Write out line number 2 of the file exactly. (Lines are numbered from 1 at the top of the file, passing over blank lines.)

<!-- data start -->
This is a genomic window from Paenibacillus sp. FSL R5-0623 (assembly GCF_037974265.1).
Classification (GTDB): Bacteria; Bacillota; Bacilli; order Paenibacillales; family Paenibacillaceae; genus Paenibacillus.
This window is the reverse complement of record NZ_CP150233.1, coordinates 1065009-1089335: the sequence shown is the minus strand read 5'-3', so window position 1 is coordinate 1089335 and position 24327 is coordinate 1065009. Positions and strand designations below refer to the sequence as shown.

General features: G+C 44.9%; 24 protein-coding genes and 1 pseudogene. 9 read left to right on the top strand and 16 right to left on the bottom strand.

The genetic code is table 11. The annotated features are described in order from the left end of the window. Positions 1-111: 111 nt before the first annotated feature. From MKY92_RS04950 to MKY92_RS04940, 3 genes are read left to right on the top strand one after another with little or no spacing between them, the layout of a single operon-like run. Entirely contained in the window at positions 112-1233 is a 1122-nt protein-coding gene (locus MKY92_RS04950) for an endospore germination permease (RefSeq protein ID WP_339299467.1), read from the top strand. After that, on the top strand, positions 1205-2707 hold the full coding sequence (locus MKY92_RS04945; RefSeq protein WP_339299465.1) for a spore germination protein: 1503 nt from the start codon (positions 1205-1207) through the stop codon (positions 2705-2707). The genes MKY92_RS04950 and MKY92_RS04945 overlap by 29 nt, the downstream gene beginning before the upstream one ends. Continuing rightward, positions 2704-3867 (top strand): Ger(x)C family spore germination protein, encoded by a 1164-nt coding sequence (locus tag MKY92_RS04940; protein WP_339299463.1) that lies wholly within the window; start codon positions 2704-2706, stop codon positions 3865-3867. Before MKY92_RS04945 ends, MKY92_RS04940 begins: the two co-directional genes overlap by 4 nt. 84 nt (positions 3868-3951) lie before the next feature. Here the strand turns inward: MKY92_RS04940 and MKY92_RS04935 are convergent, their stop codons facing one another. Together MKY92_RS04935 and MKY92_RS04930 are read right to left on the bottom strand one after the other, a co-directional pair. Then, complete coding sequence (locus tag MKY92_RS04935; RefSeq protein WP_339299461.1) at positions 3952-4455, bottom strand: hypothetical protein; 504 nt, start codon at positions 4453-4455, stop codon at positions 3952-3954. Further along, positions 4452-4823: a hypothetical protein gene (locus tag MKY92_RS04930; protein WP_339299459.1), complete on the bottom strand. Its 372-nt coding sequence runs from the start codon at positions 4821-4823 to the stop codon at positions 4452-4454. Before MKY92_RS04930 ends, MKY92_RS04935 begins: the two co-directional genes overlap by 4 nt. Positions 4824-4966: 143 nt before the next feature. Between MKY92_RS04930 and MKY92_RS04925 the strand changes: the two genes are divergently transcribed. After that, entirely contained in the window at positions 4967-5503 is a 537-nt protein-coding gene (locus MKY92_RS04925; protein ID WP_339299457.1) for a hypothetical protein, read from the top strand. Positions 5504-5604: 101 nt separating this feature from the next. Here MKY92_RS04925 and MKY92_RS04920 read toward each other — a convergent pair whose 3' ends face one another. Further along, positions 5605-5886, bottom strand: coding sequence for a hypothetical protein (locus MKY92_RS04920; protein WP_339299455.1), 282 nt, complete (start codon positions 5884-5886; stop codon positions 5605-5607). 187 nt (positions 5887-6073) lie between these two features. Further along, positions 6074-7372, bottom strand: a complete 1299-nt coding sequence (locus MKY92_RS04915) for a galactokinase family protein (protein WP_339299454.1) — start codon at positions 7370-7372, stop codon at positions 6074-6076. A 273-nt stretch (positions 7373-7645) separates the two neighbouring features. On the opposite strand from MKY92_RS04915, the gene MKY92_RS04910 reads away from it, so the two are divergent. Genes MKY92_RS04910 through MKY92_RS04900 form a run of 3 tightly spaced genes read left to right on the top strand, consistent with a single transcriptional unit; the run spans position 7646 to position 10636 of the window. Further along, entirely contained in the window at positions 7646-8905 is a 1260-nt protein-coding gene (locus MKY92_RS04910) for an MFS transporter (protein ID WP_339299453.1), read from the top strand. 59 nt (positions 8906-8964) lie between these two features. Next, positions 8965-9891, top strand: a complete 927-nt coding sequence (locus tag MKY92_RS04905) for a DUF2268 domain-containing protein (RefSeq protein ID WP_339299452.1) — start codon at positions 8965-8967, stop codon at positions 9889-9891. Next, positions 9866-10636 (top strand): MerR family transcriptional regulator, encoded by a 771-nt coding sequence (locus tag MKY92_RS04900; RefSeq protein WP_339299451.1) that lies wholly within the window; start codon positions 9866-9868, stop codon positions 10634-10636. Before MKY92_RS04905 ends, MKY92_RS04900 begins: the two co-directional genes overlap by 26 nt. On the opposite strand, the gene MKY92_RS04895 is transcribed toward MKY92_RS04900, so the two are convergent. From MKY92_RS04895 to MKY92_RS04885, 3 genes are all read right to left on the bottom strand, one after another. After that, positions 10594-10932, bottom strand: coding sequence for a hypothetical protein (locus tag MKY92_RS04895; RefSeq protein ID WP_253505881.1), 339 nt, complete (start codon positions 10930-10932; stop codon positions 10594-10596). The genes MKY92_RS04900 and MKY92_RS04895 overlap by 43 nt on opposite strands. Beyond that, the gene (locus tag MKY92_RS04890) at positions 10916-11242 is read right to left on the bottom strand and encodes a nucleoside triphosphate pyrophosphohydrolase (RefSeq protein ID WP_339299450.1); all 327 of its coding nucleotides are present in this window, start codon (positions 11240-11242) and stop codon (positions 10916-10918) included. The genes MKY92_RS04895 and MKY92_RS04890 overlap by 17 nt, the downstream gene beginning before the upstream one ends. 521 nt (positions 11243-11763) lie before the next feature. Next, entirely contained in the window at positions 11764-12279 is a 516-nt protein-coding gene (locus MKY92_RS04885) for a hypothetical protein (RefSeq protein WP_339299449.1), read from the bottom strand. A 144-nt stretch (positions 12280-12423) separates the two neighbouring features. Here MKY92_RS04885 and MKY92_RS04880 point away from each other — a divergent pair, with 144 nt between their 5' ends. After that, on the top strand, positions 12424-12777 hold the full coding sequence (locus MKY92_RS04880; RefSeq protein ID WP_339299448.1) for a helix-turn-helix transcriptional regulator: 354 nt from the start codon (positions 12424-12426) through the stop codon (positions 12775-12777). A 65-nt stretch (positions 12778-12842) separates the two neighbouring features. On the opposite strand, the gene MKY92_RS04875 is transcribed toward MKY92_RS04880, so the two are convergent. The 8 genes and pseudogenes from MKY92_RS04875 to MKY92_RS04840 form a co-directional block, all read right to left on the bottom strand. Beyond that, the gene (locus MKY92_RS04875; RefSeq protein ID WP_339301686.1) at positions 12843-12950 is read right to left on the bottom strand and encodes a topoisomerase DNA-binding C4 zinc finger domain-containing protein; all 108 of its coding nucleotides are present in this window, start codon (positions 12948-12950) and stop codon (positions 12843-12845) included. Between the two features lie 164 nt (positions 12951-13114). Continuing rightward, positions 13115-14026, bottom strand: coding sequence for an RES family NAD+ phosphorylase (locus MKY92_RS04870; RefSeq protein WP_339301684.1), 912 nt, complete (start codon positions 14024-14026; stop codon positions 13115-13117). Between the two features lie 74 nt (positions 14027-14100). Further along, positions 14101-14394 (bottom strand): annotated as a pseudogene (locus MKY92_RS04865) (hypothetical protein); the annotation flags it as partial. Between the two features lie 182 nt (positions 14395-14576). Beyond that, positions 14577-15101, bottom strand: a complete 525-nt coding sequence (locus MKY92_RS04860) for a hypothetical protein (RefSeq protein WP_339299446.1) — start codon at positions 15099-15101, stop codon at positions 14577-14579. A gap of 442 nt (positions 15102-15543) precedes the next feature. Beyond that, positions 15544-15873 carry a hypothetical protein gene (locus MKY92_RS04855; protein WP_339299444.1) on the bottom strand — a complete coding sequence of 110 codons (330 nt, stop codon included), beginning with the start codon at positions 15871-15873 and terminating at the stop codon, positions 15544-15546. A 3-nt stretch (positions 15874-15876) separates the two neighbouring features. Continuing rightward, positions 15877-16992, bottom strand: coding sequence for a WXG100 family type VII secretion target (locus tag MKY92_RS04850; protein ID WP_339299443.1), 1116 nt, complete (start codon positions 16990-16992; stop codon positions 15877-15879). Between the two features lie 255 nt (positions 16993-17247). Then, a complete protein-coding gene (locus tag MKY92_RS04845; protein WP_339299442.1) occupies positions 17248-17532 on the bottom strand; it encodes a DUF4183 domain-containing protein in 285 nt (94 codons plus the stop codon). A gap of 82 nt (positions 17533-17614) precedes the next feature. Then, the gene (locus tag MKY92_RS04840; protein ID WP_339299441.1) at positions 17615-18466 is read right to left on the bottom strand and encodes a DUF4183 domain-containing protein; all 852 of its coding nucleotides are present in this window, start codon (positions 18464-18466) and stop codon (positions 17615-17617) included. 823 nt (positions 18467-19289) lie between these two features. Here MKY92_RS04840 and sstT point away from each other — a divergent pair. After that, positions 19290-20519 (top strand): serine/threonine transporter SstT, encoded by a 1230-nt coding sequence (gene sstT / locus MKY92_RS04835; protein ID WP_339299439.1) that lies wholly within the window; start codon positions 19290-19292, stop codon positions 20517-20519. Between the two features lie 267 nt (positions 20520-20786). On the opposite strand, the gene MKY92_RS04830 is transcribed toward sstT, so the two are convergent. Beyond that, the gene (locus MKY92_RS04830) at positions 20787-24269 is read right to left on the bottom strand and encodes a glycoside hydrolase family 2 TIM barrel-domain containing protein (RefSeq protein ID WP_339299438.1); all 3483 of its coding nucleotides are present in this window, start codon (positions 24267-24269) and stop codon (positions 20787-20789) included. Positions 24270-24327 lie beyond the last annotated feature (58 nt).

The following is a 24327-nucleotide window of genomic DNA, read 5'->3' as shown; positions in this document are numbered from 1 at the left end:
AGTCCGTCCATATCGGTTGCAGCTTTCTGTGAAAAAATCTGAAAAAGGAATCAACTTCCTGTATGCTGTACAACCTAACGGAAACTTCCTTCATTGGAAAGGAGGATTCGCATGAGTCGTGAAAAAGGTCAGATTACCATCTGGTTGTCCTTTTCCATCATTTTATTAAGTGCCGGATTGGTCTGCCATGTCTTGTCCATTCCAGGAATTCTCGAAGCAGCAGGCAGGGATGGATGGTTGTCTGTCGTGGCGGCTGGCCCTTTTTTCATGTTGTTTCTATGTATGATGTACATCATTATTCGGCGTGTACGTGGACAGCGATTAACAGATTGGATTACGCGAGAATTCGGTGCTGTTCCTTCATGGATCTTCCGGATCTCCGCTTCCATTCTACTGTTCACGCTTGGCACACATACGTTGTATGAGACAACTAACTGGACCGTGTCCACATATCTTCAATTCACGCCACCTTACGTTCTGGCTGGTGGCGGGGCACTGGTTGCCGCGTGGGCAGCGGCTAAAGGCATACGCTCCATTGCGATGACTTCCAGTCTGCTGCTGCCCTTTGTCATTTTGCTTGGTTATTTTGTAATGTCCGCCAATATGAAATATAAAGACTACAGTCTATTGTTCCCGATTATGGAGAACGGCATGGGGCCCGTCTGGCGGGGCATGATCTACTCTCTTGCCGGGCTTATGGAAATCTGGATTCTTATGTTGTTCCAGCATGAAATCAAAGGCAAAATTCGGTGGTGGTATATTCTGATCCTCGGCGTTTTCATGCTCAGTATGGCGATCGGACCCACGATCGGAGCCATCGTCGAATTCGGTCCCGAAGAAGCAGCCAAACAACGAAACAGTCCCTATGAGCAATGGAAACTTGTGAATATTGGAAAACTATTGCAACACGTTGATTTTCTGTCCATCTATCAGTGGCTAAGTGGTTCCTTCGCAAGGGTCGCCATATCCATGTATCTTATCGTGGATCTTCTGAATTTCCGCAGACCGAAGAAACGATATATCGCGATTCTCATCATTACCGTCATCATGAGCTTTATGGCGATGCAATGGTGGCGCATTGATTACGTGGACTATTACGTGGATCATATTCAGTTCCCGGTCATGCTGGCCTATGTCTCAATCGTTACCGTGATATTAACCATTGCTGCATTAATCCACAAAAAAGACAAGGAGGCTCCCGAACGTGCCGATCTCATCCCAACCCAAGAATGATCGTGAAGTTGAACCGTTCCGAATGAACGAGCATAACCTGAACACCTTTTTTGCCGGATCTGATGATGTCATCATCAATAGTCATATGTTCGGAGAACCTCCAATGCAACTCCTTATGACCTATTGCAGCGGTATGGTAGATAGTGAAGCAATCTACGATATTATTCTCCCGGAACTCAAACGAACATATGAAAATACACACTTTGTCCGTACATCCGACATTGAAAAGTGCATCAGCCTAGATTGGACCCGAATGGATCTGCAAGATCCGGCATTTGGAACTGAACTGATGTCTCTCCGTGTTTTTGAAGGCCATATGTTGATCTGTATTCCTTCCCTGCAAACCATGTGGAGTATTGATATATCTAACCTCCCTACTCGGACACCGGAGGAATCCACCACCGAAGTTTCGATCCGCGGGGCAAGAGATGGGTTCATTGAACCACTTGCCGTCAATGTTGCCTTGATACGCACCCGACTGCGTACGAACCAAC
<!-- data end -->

Classification (GTDB): Bacteria; Bacillota; Bacilli; order Paenibacillales; family Paenibacillaceae; genus Paenibacillus.